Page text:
Small wind turbines and rooftop solar panels are a highly attractive energy option, capable of generating clean, renewable power without the need for transmission lines across vast stretches of rural land. State and federal incentive programs have made these devices increasingly affordable for landowners in recent years, generating an unprecedented level of interest in “distributed” renewable energy.Unfortunately, small wind turbines and solar panels are often far less attractive in the eyes of neighbors, who fear that the systems will erode neighborhood aesthetics and property values. Despite aggressive state and federal programs aimed at promoting renewable energy systems, land use controls at the local level often discourage landowners from installing the devices. To combat this problem, statutes in a growing number of states invalidate local restrictions on distributed renewable energy. These broad preemptive statutes overcome neighborhood barriers, but they also suppress local participation in land use regulation and ignore community-specific issues and concerns.This article analyzes conflicts between states and communities over land use laws that restrict distributed renewable energy. Framing these conflicts as clashes over scarce “entitlements” to regulate, the article explores the possibility of using liability rule-like approaches to more efficiently allocate these entitlements between states and local governments. Based on the analysis, the article advocates a scheme that would offer “Green Community Tax Credits” to landowners in communities that voluntarily accommodate distributed renewable energy in their land use controls. The tax credit system would strengthen incentives for communities to allow distributed renewable energy but would permit each community to weigh its own unique costs and decide the issue, promoting more flexible and efficient policymaking.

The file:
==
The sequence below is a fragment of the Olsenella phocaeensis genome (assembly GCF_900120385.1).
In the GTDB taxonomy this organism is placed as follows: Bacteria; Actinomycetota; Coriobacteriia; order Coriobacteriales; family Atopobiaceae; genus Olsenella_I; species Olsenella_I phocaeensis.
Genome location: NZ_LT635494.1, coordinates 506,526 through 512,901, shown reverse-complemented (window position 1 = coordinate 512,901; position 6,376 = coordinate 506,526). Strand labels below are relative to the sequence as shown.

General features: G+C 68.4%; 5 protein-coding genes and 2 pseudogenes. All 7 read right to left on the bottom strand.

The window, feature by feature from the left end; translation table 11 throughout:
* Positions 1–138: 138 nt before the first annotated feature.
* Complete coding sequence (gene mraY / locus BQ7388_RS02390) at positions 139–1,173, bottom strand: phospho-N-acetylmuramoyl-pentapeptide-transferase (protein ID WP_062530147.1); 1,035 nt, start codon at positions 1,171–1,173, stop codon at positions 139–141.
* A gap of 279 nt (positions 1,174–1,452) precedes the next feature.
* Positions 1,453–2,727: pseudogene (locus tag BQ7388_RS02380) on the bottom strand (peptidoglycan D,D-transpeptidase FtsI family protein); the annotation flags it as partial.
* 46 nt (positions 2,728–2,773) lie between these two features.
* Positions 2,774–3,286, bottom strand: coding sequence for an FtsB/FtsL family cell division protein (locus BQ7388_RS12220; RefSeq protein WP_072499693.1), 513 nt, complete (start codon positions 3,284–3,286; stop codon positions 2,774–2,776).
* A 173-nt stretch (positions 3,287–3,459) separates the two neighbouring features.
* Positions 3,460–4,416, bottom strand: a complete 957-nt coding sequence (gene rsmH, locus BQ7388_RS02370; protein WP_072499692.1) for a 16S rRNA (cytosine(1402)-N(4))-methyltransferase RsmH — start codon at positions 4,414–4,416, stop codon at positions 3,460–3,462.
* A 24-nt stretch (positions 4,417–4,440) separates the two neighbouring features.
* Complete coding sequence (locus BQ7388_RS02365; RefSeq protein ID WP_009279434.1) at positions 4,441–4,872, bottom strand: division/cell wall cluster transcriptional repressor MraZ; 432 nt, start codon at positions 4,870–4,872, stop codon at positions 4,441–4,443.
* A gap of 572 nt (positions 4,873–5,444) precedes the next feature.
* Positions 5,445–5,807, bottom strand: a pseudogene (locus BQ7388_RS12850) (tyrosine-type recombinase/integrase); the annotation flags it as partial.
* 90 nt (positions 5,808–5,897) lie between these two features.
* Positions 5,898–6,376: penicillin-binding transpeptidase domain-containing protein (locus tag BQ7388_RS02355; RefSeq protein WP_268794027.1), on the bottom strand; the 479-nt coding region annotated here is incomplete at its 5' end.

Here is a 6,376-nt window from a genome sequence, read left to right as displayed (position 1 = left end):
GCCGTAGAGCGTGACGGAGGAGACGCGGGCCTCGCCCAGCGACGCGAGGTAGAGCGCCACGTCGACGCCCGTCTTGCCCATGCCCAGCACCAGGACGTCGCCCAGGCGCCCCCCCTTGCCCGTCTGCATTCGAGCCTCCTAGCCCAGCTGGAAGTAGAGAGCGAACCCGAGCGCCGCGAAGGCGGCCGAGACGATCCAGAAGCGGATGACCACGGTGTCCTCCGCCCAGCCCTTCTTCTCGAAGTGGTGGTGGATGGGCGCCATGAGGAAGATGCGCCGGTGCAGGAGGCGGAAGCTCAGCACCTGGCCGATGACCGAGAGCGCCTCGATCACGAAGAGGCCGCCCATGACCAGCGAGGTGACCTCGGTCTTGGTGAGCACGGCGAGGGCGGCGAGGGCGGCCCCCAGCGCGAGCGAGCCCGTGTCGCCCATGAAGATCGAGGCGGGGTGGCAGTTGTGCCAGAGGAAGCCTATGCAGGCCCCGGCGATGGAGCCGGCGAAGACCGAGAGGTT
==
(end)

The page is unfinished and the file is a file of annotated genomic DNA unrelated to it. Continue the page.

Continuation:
Troy A. Rule, Renewable Energy and the Neighbors, 2010 Utah L. Rev. 1223 (2010)